Thousands of cattle on ‘Kuwaiti death ship’

Cape Town odour: Thousands of cattle on ‘Kuwaiti death ship’ spent weeks on board, with build-up of faeces and ammonia – NSPCA

Thousands of cattle on the ship spent over two weeks on board. File Picture: Pexels

Thousands of cattle on the ship spent over two weeks on board. File Picture: Pexels

Published 42m ago 19 Feb 2024


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The National Council of SPCAs (NSPCA) has once again reiterated its firm stance against the live export of animals by sea.

The issue was put in the spotlight as Cape Town residents complained of a pungent sewage-like odour enveloping parts of the city, notably Woodstock, Observatory, Greenpoint, and the CBD.

City of Cape Town Mayoral Committee Member for Water and Sanitation, Dr Zahid Badroodien said environmental health officials confirmed that the source of the stench was traced to a ship docked in the harbour and the ship is set to depart on Monday night.

According to the NSPCA, it has been taking the matter to the High Court since 2019.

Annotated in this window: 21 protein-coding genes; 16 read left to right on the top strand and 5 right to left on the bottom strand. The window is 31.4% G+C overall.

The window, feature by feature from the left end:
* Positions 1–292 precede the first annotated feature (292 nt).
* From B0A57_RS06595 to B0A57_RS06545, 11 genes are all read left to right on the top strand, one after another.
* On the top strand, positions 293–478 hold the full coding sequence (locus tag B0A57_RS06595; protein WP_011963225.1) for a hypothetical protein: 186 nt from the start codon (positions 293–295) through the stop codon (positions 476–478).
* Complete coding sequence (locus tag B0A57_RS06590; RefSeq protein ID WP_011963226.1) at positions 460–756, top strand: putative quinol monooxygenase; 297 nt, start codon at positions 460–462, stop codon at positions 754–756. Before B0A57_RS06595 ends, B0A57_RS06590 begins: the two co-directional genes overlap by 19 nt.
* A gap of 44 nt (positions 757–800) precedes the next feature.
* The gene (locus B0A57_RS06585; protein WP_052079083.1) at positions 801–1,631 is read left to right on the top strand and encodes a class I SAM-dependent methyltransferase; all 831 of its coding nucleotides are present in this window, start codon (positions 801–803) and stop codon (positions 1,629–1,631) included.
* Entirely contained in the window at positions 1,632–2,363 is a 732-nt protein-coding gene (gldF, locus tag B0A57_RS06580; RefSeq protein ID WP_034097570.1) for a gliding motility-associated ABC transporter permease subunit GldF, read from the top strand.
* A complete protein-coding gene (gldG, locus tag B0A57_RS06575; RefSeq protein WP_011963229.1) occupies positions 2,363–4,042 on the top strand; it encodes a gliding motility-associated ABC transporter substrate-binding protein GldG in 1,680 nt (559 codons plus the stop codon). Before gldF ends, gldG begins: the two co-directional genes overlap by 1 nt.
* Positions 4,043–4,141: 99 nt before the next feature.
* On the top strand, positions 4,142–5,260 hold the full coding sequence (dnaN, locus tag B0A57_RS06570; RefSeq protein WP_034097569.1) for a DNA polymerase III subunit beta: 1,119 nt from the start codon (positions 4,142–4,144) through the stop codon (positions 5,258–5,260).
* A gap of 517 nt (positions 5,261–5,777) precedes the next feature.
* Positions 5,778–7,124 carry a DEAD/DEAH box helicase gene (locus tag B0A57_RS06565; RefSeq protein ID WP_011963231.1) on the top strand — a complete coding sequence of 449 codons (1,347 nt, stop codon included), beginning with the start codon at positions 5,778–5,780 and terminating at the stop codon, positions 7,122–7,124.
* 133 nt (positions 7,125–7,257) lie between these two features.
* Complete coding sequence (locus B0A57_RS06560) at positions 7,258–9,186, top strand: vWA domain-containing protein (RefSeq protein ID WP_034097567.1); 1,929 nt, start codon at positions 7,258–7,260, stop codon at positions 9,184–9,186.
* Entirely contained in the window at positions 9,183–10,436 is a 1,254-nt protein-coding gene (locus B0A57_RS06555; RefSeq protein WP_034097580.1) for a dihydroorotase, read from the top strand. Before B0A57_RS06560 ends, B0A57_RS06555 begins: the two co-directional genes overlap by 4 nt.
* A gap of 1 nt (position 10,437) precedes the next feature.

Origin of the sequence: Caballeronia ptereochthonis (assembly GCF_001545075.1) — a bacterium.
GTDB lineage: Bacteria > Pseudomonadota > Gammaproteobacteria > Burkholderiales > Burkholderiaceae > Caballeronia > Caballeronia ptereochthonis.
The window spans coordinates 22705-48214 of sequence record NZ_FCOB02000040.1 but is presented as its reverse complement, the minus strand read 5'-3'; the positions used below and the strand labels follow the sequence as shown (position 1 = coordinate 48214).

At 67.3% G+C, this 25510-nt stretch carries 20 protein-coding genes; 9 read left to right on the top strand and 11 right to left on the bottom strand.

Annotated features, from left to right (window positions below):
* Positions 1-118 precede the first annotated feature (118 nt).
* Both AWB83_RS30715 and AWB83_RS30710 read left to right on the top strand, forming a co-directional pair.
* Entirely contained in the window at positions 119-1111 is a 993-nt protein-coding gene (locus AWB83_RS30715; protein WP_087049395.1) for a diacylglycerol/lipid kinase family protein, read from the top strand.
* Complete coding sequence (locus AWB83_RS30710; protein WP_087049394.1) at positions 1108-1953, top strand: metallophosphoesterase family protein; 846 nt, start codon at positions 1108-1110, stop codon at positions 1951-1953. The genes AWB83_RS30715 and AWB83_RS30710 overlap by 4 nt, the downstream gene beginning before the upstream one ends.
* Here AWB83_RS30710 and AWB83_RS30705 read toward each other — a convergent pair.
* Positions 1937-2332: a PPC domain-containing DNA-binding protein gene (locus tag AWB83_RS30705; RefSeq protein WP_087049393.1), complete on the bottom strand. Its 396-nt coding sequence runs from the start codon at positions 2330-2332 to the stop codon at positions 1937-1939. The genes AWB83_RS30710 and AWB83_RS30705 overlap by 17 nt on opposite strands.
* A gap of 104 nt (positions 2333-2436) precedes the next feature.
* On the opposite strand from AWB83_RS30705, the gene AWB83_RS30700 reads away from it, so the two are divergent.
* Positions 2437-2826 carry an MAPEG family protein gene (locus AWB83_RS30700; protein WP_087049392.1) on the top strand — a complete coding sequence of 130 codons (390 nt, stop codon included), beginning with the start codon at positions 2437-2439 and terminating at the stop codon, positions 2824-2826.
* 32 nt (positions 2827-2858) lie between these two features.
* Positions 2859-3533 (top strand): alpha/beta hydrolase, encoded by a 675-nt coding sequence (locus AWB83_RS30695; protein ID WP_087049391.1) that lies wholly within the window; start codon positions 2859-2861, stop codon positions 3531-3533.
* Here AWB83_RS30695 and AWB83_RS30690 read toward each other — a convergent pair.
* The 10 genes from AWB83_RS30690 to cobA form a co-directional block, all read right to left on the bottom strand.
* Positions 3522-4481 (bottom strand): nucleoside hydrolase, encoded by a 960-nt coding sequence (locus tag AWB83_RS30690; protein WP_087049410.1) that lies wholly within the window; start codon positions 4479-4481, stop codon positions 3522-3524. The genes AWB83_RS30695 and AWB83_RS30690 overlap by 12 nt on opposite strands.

“The NSPCA and the Cape of Good Hope SPCA is actively engaged on the Al Kuwait, a live export vessel currently docked at Cape Town Harbour. The ship is in the process of loading feed and is carrying 19,000 cattle bound for Iraq from Brazil,” said the NSPCA in a statement released on Monday.

The NSPCA said the its team has been aboard the vessel since 10pm on Sunday, working with the cooperation of the captain, to assess the welfare of the animals.

The NSPCA acknowledge concerns regarding the stench plaguing the city.

“This smell is indicative of the awful conditions the animals endure, having already spent 2½ weeks on board, with a build-up of faeces and ammonia,” said the association.

In 2022, the NSPCA celebrated a small victory when buyer and exporter of livestock, AI Mawashi SA, said it had not received an order from Kuwait to continue exporting live animals by sea from South Africa to the Middle East. The company, therefore, could confirm details for a 2022 quarter one shipment.

Kuwait is the largest international buyer of South African sheep.


In its statement at the time, Al Mawashi included its losses to the tune of R49,000,000, as a result of the NSPCAs attempts to protect the cattle from being exported to the Middle East on board their vessels.

The NSPCA is still working on the complete ban of live export of animals by sea from South Africa.